What Tax Reform Should Do

And it’s not what most people would think. Between taxes being due today and Il Trumpe deciding to tackle tax reform*, there’s talk of tax reform: how we can change the tax code to do…something. But here’s the problem I would like to see fixed–and I think others would too (boldface mine):

Americans will spend more than six billion hours this year gathering records and filling out forms, just to pay their taxes. They will pay some $10 billion to tax preparation firms to help get the job done and spend $2 billion on tax-preparation software (programs that still require hours of work). Millions will subsequently get a notice from the I.R.S. saying they got the figures wrong, or put the right number on the wrong line or added wrong in calculating line 47 — which means more hours of work or more fees to the tax preparer.

And here’s the most maddening thing of all: It doesn’t have to be this way…

In the Netherlands, the Algemene Fiscale Politiek (the Dutch I.R.S.) has a slogan: “We can’t make paying taxes pleasant, but at least we can make it simple.” It is certainly simple for my friend Michael, a Dutch executive with a six-figure income, a range of investments and all the economic complications that come with an upper-bracket lifestyle.

An American in the same situation would have to fill out a dozen forms, six pages long. Michael, by contrast, sets aside 15 minutes per year to file his federal and local income tax, and that’s usually enough. But sometimes, he told me, he decides to check the figures the government has already filled in on his return. At this point, Michael was getting downright indignant. “I mean, some years, it takes me half an hour just to file my taxes!”

In Japan, you get a postcard in early spring from Kokuzeicho (Japan’s I.R.S.) that says how much you earned last year, how much tax you owed and how much was withheld. If you disagree, you go into the tax office to work it out. For nearly everybody, though, the numbers are correct, so you never have to file a return.

When I told my friend Togo Shigehiko in Tokyo that Americans spend hours or days each spring gathering records and filling out tax forms, he was incredulous. “Why would anybody want to do that?” he asked.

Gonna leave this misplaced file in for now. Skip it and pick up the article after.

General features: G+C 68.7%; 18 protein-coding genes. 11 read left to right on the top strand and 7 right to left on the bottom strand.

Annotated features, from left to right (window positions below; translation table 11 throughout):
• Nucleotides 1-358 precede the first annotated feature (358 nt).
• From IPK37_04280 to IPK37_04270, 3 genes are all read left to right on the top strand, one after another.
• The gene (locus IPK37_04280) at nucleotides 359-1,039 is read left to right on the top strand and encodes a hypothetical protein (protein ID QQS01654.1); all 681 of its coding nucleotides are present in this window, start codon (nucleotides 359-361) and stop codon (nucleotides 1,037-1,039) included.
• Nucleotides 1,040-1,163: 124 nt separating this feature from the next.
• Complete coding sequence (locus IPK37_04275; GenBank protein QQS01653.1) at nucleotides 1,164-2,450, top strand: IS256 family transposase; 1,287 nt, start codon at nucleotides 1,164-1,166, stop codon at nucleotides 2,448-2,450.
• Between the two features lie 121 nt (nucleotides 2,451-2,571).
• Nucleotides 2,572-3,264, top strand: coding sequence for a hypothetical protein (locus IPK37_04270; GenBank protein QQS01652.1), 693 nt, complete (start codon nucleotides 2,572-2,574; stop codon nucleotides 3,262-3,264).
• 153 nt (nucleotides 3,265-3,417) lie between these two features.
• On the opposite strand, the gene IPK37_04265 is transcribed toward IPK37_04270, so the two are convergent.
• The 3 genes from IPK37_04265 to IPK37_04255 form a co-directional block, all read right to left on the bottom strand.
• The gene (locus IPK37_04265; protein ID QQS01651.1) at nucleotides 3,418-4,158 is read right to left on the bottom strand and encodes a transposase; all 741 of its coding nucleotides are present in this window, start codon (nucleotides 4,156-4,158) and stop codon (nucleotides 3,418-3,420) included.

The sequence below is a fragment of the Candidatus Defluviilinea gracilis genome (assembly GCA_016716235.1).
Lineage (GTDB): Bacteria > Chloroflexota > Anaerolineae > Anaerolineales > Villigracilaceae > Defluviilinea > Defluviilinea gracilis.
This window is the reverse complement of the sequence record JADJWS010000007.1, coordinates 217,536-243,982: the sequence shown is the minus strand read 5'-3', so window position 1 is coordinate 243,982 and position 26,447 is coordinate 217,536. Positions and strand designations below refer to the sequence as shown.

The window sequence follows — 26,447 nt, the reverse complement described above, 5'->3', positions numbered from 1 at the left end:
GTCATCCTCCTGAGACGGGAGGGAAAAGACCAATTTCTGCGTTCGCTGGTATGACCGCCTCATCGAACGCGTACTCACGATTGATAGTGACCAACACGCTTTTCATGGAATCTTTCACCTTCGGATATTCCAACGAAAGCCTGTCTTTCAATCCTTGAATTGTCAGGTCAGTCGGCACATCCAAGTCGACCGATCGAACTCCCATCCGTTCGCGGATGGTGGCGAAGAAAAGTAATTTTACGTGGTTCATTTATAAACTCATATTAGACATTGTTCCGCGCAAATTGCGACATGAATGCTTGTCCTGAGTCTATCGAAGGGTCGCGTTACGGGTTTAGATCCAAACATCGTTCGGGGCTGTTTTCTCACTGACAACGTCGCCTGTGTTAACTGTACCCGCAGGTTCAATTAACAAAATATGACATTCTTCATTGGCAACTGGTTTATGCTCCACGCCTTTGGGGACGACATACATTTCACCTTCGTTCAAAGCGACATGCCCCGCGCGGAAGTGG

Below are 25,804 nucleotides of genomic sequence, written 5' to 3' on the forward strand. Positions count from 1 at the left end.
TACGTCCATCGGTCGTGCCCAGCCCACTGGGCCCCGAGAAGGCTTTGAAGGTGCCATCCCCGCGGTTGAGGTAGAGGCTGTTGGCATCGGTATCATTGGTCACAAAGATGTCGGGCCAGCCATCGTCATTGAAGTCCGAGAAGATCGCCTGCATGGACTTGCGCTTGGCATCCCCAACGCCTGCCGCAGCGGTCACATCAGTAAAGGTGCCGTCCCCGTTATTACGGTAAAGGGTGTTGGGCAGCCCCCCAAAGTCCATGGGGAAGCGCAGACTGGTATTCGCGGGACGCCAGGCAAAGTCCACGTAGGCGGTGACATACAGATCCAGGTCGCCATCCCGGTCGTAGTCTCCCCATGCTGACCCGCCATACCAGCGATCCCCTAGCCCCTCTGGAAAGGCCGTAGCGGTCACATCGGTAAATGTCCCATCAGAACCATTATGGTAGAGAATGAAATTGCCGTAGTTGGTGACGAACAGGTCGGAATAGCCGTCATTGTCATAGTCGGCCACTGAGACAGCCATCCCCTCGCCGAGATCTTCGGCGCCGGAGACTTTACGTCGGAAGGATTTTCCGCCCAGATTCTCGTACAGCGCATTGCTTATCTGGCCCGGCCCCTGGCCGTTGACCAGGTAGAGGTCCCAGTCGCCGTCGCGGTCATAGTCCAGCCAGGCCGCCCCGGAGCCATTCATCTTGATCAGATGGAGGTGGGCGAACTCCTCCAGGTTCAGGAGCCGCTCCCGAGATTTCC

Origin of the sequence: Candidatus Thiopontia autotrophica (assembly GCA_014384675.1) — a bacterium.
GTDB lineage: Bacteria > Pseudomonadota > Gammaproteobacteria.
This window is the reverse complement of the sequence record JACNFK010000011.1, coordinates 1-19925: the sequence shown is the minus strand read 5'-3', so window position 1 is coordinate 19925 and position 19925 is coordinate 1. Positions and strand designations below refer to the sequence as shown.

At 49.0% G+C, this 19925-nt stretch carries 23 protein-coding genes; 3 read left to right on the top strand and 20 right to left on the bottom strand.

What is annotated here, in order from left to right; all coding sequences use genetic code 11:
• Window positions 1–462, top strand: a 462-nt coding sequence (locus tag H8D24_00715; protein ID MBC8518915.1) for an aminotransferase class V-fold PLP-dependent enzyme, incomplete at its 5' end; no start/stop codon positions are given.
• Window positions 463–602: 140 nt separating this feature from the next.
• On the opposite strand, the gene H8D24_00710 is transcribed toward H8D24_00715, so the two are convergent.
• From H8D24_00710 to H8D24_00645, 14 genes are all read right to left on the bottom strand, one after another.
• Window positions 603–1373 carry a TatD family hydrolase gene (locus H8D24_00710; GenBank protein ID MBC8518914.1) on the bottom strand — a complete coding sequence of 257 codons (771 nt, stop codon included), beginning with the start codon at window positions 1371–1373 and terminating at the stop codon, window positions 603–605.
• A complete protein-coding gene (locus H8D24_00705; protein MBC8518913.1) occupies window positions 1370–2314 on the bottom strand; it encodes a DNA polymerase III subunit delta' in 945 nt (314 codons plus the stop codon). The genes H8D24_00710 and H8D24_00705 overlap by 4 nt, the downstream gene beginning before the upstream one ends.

What’s going on in these countries — and in many other developed democracies — is that government computers handle the tedious chore of filling out your tax return. The system is called “pre-filled forms,” or “pre-populated returns.” The taxpayer just has to check the numbers. If the agency got something wrong, there’s a mechanism for appeal.

Our own Internal Revenue Service could do the same for tens of millions of taxpayers. For most families, the I.R.S. already knows all the numbers — wages, dividends and interest received, capital gains, mortgage interest paid, taxes withheld — that we are required to enter on Form 1040.

One reason, though certainly not the only one, Americans hate paying taxes is because we make it absolutely miserable (and the ACA, which requires yet another form didn’t help matters). If you think taxes should increase either because it’s good policy or to balance budgets, you should have a strong interest in making the act of paying taxes far less painful.

And it would help pave the way for actual tax reform.

This entry was posted in Taxes. Bookmark the permalink.

2 Responses to What Tax Reform Should Do

  1. Ketil Tveiten says:

    Norwegian living in Sweden here: in both countries, my tax filing process has always been “1) get pre-filled returns in the mail, 2) check them, they’re correct, 3) log on to the website and click submit”. If you have no changes to make, you can even submit by text message.

    Oh, there was that one time I had to fill in a special form because I was renting out my apartment; that took like 15 minutes and I didn’t have to do it again because they remember that kind of stuff.

  2. jemand says:

    That’s a twelve billion dollar lobbying industry that has a vested interest in this never changing.

Comments are closed.